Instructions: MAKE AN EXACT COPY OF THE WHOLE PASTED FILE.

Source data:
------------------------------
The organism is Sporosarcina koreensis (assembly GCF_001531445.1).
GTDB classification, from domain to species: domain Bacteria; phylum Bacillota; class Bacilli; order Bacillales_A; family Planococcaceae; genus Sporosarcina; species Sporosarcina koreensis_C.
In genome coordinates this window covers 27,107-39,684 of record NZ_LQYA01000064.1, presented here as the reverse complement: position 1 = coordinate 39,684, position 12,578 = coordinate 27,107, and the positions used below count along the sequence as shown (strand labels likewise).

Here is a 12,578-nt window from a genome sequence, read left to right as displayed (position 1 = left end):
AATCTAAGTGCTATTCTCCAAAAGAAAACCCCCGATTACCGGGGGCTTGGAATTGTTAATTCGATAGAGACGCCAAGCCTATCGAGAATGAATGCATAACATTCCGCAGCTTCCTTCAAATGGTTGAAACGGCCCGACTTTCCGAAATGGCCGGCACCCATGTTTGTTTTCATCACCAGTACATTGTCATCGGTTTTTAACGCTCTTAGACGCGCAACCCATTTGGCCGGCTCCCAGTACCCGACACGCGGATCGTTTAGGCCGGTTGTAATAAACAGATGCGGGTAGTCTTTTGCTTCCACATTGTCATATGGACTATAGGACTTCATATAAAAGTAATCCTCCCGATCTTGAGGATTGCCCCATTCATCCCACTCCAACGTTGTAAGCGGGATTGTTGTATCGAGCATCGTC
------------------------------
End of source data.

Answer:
The organism is Sporosarcina koreensis (assembly GCF_001531445.1).
GTDB classification, from domain to species: domain Bacteria; phylum Bacillota; class Bacilli; order Bacillales_A; family Planococcaceae; genus Sporosarcina; species Sporosarcina koreensis_C.
In genome coordinates this window covers 27,107-39,684 of record NZ_LQYA01000064.1, presented here as the reverse complement: position 1 = coordinate 39,684, position 12,578 = coordinate 27,107, and the positions used below count along the sequence as shown (strand labels likewise).

Here is a 12,578-nt window from a genome sequence, read left to right as displayed (position 1 = left end):
AATCTAAGTGCTATTCTCCAAAAGAAAACCCCCGATTACCGGGGGCTTGGAATTGTTAATTCGATAGAGACGCCAAGCCTATCGAGAATGAATGCATAACATTCCGCAGCTTCCTTCAAATGGTTGAAACGGCCCGACTTTCCGAAATGGCCGGCACCCATGTTTGTTTTCATCACCAGTACATTGTCATCGGTTTTTAACGCTCTTAGACGCGCAACCCATTTGGCCGGCTCCCAGTACCCGACACGCGGATCGTTTAGGCCGGTTGTAATAAACAGATGCGGGTAGTCTTTTGCTTCCACATTGTCATATGGACTATAGGACTTCATATAAAAGTAATCCTCCCGATCTTGAGGATTGCCCCATTCATCCCACTCCAACGTTGTAAGCGGGATTGTTGTATCGAGCATCGTC